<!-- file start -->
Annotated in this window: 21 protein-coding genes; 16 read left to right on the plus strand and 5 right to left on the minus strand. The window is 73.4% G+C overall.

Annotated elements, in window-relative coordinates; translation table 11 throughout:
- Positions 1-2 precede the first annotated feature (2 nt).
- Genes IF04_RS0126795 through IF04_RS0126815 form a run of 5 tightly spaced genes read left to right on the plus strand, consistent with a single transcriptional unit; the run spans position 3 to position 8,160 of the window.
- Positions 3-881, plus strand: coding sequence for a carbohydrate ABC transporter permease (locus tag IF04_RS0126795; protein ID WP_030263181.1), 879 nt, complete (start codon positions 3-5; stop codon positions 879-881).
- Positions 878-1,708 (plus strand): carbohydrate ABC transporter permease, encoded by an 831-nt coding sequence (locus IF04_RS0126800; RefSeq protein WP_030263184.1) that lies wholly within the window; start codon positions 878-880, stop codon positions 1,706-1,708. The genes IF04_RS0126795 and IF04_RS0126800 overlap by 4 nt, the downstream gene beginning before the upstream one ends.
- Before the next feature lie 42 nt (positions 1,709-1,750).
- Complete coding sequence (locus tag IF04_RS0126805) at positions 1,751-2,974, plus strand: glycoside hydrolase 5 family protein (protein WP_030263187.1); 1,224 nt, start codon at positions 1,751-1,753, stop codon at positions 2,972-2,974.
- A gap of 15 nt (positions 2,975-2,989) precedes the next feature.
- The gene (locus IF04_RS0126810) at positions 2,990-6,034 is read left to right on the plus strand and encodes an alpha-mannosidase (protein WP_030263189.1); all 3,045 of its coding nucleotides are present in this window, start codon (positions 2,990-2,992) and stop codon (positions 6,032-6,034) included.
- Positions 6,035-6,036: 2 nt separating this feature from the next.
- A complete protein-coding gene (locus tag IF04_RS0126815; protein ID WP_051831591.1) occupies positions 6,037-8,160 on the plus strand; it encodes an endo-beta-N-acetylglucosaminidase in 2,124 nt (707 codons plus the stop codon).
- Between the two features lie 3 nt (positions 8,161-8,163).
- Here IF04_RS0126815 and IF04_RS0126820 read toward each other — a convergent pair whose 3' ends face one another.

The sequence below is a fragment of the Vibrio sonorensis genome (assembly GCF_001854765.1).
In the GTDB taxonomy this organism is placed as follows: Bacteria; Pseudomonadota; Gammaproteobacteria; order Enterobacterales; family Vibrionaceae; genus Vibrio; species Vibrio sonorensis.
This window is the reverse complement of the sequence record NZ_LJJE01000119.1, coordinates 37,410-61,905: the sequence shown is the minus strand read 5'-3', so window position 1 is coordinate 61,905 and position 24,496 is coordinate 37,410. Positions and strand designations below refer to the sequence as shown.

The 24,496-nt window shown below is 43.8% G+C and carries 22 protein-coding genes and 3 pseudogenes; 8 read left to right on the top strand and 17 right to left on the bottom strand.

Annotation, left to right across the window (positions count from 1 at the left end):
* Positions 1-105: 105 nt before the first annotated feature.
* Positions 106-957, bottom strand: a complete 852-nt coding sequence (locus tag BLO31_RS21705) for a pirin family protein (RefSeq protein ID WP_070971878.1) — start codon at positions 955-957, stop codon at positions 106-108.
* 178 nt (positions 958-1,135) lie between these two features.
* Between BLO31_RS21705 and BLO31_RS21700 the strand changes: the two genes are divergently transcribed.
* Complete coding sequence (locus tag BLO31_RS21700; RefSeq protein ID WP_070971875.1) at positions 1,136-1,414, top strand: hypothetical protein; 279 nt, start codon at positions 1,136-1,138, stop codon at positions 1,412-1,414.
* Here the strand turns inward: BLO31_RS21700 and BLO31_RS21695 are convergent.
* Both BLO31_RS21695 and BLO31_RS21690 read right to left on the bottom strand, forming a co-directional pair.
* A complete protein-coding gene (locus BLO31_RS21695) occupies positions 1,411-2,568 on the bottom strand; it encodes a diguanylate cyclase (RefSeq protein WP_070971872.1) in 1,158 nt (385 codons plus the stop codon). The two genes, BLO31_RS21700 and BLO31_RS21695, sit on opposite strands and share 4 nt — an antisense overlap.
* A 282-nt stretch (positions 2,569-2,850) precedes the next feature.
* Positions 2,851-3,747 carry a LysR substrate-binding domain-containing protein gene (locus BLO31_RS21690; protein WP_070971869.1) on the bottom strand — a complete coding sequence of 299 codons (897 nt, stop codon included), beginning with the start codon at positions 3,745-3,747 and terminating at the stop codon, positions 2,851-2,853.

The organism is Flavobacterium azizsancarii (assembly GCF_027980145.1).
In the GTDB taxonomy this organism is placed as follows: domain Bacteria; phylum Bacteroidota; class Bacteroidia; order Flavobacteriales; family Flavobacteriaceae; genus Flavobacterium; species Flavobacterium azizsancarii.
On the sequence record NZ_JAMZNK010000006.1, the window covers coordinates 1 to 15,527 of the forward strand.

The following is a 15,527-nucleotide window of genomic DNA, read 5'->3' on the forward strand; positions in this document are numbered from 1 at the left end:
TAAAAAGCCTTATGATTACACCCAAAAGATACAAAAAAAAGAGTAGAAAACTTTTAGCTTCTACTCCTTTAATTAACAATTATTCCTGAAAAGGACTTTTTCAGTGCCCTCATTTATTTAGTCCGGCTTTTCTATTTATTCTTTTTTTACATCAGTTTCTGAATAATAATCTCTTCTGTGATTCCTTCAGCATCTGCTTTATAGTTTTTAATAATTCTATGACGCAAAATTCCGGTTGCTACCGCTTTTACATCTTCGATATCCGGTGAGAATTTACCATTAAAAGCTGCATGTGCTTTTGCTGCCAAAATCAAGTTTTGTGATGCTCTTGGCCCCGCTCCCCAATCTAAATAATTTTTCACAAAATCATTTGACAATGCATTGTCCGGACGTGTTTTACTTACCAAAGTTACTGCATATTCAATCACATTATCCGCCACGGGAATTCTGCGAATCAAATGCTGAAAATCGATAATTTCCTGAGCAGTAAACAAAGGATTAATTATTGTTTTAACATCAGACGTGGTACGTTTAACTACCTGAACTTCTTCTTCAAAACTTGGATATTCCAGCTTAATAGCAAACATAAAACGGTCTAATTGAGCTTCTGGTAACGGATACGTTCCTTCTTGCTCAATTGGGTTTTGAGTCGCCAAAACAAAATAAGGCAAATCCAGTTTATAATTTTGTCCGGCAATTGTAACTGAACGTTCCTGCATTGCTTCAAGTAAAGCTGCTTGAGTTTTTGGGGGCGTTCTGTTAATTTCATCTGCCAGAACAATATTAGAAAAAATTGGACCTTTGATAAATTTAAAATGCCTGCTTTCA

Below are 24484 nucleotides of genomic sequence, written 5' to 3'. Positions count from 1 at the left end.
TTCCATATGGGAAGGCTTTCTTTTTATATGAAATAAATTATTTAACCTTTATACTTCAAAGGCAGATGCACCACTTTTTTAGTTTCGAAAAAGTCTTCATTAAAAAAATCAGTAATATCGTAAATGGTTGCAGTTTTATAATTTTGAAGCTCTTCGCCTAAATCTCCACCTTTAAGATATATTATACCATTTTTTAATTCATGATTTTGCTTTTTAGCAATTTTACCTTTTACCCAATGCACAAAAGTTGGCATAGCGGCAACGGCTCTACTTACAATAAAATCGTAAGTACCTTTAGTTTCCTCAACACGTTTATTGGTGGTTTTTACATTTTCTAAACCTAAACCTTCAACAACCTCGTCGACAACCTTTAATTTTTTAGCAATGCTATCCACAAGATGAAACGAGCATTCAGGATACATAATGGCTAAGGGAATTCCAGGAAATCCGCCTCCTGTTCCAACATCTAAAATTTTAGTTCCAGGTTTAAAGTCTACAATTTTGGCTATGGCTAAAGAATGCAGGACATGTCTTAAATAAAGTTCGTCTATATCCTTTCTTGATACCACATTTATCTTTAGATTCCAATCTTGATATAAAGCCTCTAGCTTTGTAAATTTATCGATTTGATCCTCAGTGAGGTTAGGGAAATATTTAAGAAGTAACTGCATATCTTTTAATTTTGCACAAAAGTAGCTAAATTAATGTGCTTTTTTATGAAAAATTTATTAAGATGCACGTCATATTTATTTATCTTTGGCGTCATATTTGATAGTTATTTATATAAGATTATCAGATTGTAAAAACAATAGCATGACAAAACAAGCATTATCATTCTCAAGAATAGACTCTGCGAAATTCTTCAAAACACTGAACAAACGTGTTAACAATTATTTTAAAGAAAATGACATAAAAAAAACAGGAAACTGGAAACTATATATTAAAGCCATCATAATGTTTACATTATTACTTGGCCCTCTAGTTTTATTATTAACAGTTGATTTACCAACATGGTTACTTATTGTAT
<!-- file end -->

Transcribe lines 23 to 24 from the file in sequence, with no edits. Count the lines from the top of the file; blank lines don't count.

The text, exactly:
* Between BLO31_RS21705 and BLO31_RS21700 the strand changes: the two genes are divergently transcribed.
* Complete coding sequence (locus tag BLO31_RS21700; RefSeq protein ID WP_070971875.1) at positions 1,136-1,414, top strand: hypothetical protein; 279 nt, start codon at positions 1,136-1,138, stop codon at positions 1,412-1,414.